Drs. Seong-Keun Cho and Jae-Hwan Kim contributed equally to this work.
Special Issue Research Article
Serial cloning of pigs by somatic cell nuclear transfer: Restoration of phenotypic normality during serial cloning
Article first published online: 11 SEP 2007
Copyright © 2007 Wiley-Liss, Inc.
Special Issue: Special Focus on Stem Cells
Volume 236, Issue 12, pages 3369–3382, December 2007
How to Cite
Cho, S.-K., Kim, J.-H., Park, J.-Y., Choi, Y.-J., Bang, J.-I., Hwang, K.-C., Cho, E.-J., Sohn, S.-H., Uhm, S. J., Koo, D.-B., Lee, K.-K., Kim, T. and Kim, J.-H. (2007), Serial cloning of pigs by somatic cell nuclear transfer: Restoration of phenotypic normality during serial cloning. Dev. Dyn., 236: 3369–3382. doi: 10.1002/dvdy.21308
- Issue published online: 14 NOV 2007
- Article first published online: 11 SEP 2007
- Manuscript Accepted: 24 JUL 2007
- Research Project on Biogreen 21 from RDA, Republic of Korea
- somatic cell cloning;
- transgenic pig;
- thrombopoietin (TPO);
- nuclear transfer;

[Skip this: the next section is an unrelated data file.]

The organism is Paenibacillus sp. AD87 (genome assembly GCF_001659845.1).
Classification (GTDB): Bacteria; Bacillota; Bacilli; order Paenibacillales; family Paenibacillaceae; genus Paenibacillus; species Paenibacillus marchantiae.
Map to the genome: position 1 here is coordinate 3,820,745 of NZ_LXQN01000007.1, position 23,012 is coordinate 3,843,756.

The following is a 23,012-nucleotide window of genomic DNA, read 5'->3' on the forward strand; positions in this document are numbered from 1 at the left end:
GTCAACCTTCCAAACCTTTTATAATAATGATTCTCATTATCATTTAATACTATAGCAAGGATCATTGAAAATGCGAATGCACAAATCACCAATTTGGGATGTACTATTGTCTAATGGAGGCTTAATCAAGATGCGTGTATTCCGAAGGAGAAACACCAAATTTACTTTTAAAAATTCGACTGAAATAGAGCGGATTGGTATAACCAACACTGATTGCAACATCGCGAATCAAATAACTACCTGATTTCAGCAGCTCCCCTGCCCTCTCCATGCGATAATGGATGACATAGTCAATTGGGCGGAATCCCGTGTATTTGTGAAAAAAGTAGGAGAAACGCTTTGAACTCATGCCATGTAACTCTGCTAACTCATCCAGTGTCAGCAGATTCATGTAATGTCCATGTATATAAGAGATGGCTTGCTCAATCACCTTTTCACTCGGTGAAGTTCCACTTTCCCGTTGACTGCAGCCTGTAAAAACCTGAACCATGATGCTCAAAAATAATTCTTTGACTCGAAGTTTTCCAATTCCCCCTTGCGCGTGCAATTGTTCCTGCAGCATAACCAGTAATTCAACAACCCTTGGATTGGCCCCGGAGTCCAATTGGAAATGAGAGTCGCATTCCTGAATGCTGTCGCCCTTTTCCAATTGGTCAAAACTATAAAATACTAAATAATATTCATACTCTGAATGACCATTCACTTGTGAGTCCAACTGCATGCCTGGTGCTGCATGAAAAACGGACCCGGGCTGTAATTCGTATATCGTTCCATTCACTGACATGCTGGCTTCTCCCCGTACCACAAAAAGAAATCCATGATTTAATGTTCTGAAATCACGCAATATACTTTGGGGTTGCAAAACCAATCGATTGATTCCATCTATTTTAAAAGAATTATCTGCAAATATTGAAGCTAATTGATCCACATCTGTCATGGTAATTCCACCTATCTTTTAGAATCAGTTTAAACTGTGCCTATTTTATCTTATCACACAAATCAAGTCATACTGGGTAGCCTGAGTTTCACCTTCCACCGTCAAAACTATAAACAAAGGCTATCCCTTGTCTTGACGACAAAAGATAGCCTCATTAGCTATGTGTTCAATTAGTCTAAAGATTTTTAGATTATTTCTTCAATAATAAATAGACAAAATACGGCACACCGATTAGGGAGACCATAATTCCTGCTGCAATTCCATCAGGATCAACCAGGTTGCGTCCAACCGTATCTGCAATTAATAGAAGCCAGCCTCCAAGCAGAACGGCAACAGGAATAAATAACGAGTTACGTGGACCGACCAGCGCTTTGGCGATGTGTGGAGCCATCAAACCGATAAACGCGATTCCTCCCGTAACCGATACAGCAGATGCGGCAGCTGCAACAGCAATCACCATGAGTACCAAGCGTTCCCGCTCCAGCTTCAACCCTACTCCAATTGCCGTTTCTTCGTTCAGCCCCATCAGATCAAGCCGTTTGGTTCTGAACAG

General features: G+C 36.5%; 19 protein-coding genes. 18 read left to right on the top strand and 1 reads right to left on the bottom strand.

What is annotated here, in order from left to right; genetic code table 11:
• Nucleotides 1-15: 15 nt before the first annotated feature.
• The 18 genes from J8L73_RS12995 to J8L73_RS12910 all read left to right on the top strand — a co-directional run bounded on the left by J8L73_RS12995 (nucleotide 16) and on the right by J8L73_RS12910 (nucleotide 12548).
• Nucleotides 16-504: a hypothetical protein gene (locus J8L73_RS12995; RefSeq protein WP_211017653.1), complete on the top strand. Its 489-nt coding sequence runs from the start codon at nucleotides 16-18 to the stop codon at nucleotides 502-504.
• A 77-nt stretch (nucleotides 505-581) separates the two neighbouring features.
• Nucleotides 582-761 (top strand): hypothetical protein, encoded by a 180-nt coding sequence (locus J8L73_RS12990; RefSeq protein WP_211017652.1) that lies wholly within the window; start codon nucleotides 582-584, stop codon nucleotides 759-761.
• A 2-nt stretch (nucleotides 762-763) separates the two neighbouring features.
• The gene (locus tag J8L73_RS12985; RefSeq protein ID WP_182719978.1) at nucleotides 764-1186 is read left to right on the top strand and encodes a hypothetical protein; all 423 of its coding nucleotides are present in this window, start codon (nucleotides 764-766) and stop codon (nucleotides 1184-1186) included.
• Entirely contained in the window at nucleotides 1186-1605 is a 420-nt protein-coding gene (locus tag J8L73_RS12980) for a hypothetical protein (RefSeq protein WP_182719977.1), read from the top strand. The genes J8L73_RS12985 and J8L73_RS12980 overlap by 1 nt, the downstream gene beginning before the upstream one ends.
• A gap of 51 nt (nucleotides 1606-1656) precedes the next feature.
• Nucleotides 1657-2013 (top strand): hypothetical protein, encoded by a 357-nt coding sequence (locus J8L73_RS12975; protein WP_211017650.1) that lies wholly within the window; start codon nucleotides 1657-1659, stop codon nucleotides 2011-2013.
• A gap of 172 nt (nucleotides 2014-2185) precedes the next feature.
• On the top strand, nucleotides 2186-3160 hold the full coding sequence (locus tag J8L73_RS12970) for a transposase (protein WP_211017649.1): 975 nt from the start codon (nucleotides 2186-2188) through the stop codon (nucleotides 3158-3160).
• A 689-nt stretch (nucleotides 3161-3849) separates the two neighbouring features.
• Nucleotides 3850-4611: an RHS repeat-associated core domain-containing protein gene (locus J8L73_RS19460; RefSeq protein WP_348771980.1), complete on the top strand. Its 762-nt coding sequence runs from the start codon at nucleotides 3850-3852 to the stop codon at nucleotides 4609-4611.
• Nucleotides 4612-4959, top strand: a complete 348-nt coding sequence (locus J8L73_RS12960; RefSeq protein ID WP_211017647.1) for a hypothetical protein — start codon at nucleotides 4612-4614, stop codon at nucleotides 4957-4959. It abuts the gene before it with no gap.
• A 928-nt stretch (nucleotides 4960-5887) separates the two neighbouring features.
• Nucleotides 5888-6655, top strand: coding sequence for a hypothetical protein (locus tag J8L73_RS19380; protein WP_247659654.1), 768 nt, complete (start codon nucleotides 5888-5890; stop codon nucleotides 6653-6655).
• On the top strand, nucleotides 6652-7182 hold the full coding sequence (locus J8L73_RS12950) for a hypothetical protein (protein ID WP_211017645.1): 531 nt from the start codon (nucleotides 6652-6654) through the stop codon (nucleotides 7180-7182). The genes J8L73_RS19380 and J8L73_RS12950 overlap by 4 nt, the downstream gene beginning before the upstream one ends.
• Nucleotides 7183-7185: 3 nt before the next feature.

Somatic cell nuclear transfer (scNT) is a useful way to create cloned animals. However, scNT clones exhibit high levels of phenotypic instability. This instability may be due to epigenetic reprogramming and/or genomic damage in the donor cells. To test this, we produced transgenic pig fibroblasts harboring the truncated human thrombopoietin (hTPO) gene and used them as donor cells in scNT to produce first-generation (G1) cloned piglets. In this study, 2,818 scNT embryos were transferred to 11 recipients and five G1 piglets were obtained. Among them, a clone had a dimorphic facial appearance with severe hypertelorism and a broad prominent nasal bridge. The other clones looked normal. Second-generation (G2) scNT piglets were then produced using ear cells from a G1 piglet that had an abnormal nose phenotype. We reasoned that, if the phenotypic abnormality of the G1 clone was not present in the G2 and third-generation (G3) clones, or was absent in the G2 clones but reappeared in the G3 clones, the phenotypic instability of the G1 clone could be attributed to faulty epigenetic reprogramming rather than to inherent/accidental genomic damage to the donor cells. Blastocyst rates, cell numbers in blastocyst, pregnancy rates, term placenta weight and ponderal index, and birth weight between G1 and G2 clones did not differ, but were significantly (P < 0.05) lower than control age- and sex-matched piglets. Next, we analyzed global methylation changes during development of the preimplantation embryos reconstructed by donor cells used for the production of G1 and G2 clones and could not find any significant differences in the methylation patterns between G1 and G2 clones. Indeed, we failed to detect the phenotypic abnormality in the G2 and G3 clones. Thus, the phenotypic abnormality of the G1 clone is likely to be due to epigenetic dysregulation. Additional observations then suggested that expression of the hTPO gene in the transgenic clones did not appear to be the cause of the phenotypic abnormality in the G1 clones and that the abnormality was acquired by only a few of the G1 clone's cells during its gestational development. Developmental Dynamics 236:3369–3382, 2007. © 2007 Wiley-Liss, Inc.